Best bet is to find a good slalom ski instructor or ski school. The money
will be well spent! They can help you improve much more quickly in person.
Hard to tell what you are doing wrong without seeing it.
You wrote, your skiing a slalom course at up to 40 Mph, no comment.
I too used to slalom with a rear toe loop, and I struggled to maintain my
balance until I watched Jaret Llewellyn's new DVD. If you ski left foot
forward as I do, just let the ski rest comfortably tilted off to the left
side. You will find this position WAY easier to balance. Once you start to
feel the pull of the boat, slowly straighten your ski and away you go.
Jaret explains it way better than I do in his video "Step In the Right
Direction". I purchased it off of ridingh2o.com and it arrived very
quickly. Here's the website if you are interested:
Try slowing down your speed to 32 to 34 MPH, but if you are in Alberta stop
by and see Ken Nelson at Shalom Lake. He'll get you around all six by the
end of summer guaranteed. www.shalompark.com
(return address needs alteration to work)
One of those deep V starter handles might help keep the tip straight.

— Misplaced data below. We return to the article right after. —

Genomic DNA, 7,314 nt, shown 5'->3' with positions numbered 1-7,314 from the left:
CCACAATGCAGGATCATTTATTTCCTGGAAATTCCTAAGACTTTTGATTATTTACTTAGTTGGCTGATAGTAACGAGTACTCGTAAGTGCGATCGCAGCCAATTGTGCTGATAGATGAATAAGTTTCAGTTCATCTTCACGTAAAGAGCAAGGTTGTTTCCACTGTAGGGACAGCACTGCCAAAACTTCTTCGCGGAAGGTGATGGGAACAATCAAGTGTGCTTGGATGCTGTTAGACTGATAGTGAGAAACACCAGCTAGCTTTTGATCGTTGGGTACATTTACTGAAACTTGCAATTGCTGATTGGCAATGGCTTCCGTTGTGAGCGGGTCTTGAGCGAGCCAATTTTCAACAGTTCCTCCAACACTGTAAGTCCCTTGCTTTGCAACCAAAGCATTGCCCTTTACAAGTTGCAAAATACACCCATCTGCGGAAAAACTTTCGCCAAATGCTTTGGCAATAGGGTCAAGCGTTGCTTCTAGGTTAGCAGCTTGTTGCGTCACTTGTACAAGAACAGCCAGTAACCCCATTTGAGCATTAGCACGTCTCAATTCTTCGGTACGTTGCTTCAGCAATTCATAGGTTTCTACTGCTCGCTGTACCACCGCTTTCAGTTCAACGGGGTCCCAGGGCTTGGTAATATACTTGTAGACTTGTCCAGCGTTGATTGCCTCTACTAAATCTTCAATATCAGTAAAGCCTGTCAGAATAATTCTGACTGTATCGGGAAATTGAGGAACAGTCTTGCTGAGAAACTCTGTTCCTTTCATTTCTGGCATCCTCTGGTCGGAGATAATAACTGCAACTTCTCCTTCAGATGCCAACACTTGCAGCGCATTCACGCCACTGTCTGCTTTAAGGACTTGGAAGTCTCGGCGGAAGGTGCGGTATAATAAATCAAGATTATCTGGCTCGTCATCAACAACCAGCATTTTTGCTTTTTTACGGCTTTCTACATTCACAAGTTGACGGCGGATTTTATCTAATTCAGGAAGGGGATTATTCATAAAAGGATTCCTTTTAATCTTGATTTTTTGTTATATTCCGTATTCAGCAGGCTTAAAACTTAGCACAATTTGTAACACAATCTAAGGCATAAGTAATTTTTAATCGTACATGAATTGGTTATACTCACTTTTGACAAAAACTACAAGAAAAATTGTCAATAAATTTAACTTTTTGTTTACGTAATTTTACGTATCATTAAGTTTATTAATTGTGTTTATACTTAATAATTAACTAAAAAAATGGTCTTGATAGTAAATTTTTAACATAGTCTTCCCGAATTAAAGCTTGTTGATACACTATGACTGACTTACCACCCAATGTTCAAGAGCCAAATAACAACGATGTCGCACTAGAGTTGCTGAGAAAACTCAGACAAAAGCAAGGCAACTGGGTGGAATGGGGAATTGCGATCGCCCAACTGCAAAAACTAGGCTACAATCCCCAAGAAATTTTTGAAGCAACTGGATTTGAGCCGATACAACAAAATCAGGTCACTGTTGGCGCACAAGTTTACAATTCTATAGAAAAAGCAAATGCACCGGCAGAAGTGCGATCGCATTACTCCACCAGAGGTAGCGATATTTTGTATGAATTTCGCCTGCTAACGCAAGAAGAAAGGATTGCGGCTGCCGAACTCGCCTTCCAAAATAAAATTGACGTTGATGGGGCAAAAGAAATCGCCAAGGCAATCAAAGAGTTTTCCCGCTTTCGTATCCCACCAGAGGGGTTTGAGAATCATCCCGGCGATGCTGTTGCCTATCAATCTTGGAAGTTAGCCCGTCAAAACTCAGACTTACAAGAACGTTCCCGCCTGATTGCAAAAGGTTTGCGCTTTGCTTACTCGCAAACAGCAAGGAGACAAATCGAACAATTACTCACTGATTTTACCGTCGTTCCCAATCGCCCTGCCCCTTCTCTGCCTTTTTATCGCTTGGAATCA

I don't require it to get up, but it speeds things up and allows for a
sloppy start going smoother.
Also try dragging the boat in gear just for tad, the rope should be
pretty tight. A really good strong skier can handle more slack and a
bad angle on the boat. Then say hit it. Usually driver has to go in and
out of gear because dragging in gear is often too fast. Also boat and
rudder should be straight before you hit it (good driver knows the boat
is set up right). Any turn at all by the boat at start will result in a
weaker start. That's why dragging helps, it assures everything is
straight and tight. If you do, you'll pop up pretty fast and save
energy for skiing.
A good driver helps too.
P.S. Your tempting me to get a rear full boot though.
I've started 2 feet in the ski behind a 50hp evinrude outboard, so I
can verify it IS possible to drag stably for a long time with both feet
Hope this helps!